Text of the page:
Schizophrenia is an incurable mental disorder that affects 1% of the world population and is among the most disabling human diseases. On average, 70% of patients abandon medication due to its low efficacy and the presence of severe side effects. To change these conditions, it is necessary to understand the pathophysiology of schizophrenia at the molecular level. Besides the long-established neurodevelopmental hypothesis, works based on neuroimaging, postmortem brain proteomics, and pharmacological, genetic, and animal model studies have shown dysfunction in glial cells and deficits in synaptic transmission. As all these factors may be connected in the development of this complex disorder, we intend to integrate neuroproteomics, pluripotent stem cells, and CRISPR-CAS9 to further investigate the biological mechanisms involved in synaptic dysfunction, since the early neurodevelopment. To achieve this, we propose to study the role of D-Serine formation in astrocyte-neuron communication in a neurodevelopmental model. We intend to unravel how deregulation of this communication may influence on the formation of neural connections and signaling pathways, which are defective in diseased brains.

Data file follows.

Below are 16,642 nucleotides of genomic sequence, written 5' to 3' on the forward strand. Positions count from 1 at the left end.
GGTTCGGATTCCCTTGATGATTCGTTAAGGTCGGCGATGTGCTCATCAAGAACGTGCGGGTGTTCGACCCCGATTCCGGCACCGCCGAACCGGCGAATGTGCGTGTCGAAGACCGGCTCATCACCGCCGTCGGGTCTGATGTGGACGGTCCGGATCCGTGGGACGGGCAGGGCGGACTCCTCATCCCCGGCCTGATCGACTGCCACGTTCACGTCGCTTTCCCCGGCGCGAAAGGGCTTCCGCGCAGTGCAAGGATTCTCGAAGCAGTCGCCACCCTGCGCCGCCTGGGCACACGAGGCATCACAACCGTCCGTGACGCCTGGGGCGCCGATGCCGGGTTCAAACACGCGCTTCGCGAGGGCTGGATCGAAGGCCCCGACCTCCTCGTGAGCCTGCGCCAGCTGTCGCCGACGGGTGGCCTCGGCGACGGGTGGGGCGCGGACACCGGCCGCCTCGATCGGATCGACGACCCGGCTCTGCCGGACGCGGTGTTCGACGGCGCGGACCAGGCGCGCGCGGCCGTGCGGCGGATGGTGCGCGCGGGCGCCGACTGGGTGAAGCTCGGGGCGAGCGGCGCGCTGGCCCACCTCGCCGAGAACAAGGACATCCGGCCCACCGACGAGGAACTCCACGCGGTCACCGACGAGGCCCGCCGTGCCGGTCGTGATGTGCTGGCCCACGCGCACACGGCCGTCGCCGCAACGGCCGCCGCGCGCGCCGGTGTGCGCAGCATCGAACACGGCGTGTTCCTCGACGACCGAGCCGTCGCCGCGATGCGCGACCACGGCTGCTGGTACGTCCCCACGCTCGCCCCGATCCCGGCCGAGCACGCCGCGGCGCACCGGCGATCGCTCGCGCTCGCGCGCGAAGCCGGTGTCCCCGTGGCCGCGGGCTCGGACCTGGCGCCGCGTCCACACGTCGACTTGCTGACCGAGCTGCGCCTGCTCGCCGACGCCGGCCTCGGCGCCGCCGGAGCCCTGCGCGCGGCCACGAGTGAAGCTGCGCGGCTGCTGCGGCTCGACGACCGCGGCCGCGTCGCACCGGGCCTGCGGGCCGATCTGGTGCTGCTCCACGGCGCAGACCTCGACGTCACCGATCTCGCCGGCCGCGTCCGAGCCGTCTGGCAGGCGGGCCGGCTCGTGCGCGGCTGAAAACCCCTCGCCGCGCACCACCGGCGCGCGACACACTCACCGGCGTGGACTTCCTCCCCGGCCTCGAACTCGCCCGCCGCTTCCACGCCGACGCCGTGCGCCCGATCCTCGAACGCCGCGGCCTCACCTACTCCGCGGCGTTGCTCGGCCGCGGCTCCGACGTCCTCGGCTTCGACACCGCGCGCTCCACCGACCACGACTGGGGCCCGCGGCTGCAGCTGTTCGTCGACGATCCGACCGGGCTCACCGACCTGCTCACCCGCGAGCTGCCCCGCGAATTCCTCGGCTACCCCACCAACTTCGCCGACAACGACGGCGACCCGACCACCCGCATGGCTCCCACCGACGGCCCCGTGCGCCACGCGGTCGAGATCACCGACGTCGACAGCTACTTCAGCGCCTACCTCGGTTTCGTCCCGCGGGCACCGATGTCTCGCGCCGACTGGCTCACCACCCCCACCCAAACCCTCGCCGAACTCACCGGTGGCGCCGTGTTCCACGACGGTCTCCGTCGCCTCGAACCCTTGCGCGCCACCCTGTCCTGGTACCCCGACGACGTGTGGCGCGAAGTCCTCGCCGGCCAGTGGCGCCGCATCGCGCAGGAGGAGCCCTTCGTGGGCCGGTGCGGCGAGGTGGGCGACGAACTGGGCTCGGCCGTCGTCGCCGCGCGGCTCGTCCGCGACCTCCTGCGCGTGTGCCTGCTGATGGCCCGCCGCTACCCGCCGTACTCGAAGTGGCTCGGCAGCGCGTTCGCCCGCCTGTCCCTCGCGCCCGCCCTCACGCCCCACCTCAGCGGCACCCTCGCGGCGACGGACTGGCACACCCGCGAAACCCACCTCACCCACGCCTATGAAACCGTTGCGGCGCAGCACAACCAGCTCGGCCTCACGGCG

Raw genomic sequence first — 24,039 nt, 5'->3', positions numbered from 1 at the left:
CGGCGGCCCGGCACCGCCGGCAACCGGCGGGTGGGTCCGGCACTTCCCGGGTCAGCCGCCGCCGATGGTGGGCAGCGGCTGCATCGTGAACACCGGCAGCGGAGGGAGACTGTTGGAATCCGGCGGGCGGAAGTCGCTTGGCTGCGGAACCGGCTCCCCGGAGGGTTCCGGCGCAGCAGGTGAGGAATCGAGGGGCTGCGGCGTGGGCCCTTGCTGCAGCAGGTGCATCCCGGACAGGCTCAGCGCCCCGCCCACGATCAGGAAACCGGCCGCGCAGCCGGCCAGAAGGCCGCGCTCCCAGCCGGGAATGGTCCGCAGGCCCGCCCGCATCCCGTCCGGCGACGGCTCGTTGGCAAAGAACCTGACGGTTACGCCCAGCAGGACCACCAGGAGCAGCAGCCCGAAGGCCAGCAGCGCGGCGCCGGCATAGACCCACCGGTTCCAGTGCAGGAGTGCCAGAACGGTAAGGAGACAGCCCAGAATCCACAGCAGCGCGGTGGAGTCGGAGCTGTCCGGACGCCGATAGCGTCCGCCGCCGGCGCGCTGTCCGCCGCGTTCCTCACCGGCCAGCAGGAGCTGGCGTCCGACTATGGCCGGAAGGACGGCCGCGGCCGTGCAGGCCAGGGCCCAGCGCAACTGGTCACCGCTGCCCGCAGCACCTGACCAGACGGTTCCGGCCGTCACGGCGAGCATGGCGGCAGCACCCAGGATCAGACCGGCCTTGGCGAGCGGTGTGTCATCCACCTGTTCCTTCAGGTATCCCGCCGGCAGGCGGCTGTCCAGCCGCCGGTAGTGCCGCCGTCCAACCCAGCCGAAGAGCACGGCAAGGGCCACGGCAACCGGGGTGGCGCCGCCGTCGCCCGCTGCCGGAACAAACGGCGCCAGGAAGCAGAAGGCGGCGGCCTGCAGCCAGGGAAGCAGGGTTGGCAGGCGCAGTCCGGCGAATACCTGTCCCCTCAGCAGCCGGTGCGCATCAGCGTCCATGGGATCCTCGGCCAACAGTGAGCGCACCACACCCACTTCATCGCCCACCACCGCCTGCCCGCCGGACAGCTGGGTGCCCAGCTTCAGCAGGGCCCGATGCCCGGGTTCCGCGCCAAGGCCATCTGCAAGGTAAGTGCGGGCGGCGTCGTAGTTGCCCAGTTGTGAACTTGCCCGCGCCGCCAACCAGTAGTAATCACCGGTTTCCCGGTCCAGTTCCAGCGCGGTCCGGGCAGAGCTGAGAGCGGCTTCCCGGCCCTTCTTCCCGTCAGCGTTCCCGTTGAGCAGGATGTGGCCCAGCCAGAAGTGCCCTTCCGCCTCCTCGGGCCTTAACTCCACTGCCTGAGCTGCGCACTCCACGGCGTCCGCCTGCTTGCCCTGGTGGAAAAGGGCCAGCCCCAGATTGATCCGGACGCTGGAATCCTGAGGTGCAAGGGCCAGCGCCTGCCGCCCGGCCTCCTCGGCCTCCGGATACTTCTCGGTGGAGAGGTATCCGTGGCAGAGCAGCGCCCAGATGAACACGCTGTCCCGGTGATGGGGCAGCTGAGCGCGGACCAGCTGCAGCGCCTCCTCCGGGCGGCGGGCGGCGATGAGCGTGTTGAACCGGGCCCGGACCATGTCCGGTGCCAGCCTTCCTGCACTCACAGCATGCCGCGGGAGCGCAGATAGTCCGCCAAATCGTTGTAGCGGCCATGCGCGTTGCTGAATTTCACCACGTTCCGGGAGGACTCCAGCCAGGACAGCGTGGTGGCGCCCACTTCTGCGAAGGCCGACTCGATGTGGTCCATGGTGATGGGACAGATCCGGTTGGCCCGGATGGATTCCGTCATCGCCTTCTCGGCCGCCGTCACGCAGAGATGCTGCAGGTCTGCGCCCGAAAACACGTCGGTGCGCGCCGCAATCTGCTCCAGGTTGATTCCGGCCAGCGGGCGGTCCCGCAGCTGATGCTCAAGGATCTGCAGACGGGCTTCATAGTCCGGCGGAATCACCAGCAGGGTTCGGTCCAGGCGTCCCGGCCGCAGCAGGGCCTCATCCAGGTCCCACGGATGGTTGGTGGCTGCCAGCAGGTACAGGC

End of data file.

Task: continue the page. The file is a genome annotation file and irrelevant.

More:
News published in Agência FAPESP Newsletter about the scholarship: